'This' not working with function calling

Recently, I have ran into an annoying behavior: ‘this’ is not working with function calling.

‘this’ is used in Object Oriented Programming for giving context to a function. Thus, we can call one function, but use several that are inside the same object, also, variables.

For instance, I have a service in Angular. This service has a general model, and more especific models. The more specific model is just calling the general model, but adding a parametrization. Thus, it makes something like this.general_model ("model 1"). Whereas the function calling will call the specific model instead.

I have tried, but when call the function myself, it works; when I can do it with functioin calling, it complains the this.function and this.variable is missing. Thougth a lot about it. The only explanation: functon calling has a static version of the functions, without any context.

First, I thought, it was a JavaScript thing after doing the function mapping.
But, I ran into this on the documentation:

“Under the hood, functions are injected into the system message in a syntax the model has been trained on.” Source

So, it means the function is actually passed as a text, not as a object reference.
They also say:

“This means functions count against the model’s context limit and are billed as input tokens. If running into context limits, we suggest limiting the number of functions or the length of documentation you provide for function parameters.”

Any thoughts from OOP programmers? :thinking:

Oi Jorge

Could you elaborate your question?

As I think somebody commented on your other topic, function calling just converts user’s input to a json that is used as a schema to run functions. If you wanted something more complex (like passing specific types, you’d probably need to do function calling yourself, or maybe have a function that is called by OpenAI and then does the needed translation from text to the required types.

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The questions come from the same project I am running, but they are different. The previous, which the person did not answer, I have solved with ifs. This one is about how function calling handles the function. It seems it makes a static copy of the function, and call it. That is, it loses any context it has. I will see what I can do. :ok_hand::two_hearts:

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The AI has been tuned to generate json. Within that json is AI-written language. The AI will use the parameter name and the parameter description to fill the json key/value pair with data.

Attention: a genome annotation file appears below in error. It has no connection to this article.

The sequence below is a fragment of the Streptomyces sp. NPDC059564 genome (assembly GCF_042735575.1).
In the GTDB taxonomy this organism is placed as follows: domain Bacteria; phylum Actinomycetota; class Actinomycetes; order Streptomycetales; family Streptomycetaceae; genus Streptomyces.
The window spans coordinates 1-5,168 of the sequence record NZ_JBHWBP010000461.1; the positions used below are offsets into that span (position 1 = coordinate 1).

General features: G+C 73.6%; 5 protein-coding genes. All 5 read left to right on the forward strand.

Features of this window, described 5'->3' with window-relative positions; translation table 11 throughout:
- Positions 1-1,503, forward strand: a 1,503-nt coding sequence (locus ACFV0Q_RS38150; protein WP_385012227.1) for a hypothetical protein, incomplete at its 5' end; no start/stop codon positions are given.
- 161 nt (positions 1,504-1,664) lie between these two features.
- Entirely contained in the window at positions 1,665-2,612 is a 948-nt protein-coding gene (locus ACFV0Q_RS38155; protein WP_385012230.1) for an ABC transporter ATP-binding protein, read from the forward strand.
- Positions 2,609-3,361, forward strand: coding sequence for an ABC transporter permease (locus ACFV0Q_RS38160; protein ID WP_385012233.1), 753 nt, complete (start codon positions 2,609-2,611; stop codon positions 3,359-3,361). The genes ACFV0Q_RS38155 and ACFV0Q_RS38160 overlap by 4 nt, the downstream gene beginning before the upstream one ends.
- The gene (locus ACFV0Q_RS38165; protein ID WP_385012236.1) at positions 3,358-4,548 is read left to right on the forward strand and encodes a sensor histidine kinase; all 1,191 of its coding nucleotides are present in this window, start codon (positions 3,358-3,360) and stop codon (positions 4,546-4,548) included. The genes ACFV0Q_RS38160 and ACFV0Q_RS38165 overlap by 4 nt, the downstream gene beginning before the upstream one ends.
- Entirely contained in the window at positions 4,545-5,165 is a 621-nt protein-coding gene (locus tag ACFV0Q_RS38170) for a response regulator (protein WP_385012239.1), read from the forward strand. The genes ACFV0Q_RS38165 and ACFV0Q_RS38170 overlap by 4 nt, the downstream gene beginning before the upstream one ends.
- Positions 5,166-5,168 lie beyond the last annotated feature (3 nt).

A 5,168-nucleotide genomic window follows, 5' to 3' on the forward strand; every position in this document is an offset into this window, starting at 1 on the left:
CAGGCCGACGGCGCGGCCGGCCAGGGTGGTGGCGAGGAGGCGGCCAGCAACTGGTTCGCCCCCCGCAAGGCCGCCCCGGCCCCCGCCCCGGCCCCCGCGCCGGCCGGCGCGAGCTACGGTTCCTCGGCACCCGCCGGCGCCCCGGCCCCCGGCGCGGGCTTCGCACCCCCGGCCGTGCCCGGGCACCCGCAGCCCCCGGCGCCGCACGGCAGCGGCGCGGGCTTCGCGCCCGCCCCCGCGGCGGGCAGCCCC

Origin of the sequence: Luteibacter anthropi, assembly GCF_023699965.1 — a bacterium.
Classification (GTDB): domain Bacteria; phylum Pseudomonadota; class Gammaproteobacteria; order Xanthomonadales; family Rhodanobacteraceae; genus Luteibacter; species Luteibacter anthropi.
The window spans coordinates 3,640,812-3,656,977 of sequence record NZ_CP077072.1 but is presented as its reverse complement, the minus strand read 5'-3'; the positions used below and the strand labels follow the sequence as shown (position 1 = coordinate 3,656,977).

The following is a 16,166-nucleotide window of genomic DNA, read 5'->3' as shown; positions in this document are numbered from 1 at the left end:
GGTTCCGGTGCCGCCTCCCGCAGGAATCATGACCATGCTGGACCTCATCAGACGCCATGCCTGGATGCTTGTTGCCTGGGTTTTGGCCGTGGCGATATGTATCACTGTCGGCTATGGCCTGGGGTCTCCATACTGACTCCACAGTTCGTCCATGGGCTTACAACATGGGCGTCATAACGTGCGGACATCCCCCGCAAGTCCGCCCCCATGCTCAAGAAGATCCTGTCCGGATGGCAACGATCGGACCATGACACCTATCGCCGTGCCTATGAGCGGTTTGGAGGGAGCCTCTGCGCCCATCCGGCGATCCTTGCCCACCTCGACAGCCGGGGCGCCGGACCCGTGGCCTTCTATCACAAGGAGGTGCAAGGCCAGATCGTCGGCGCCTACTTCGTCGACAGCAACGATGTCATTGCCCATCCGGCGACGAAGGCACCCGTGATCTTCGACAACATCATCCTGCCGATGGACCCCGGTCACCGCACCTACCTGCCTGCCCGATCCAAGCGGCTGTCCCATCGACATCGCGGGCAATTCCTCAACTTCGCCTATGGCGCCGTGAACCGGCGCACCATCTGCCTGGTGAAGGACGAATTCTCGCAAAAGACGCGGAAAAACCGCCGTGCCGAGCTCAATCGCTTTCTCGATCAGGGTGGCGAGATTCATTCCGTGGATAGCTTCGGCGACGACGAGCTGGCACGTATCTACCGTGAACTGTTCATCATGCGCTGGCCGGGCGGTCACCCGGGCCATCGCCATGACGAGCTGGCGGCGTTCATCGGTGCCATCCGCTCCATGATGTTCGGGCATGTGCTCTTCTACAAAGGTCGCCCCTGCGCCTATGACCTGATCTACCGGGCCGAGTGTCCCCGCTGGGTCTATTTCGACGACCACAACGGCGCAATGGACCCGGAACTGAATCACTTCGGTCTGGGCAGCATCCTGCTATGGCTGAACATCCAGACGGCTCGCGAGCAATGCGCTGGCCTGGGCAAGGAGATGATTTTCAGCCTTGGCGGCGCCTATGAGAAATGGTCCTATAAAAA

The AI is already calling a function. Getting it to call another function within part of the output of its function would really be a test. You will likely need to write your own code to interface with different APIs.

Expect that all you are going to get out of the function-calling AI will be json as you dictate in your specification, and you are going to have an easier time. Make the json be something your own code can reinterpret to write what you ultimately desire.

Some imagination:

"function": {
  "name": "angular",
  "arguments": "{
    "model_name": "general_model",
    "model_parameter_count": 1,
    "model_parameter_array": ["model 1"],
    "model_function_query": "drop tables",
}"
}

The AI must understand and also have the capacity to understand. Having an AI interact with stateful objects is just going to be out of reach.

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Thanks for all the efford in answering my questions! :ok_hand::two_hearts::heart:

It is not an API, with APIs, it works. It is an object oriented programming stuff.

It means that if you are coding using OOP, you will need to rewrite your functions to be self-contained, no usage of ‘this’. If you are planning to code using OOP, it does not work with function calling. :unamused:

Your function has to be an isolated box, with no context. It makes sense since their API treats the function as text. Even the JSON has to stringfied.

I could easily let it call the models directly, like, model 1 directly instead of generic model, passing the models as parameter. I want to make sure it knows what each model does, instead of letting it guess. So, when it call say model_1, it supposes to call generic model, which uses this to parametrize using the generic model.

JSON → interface for programming an application → destination code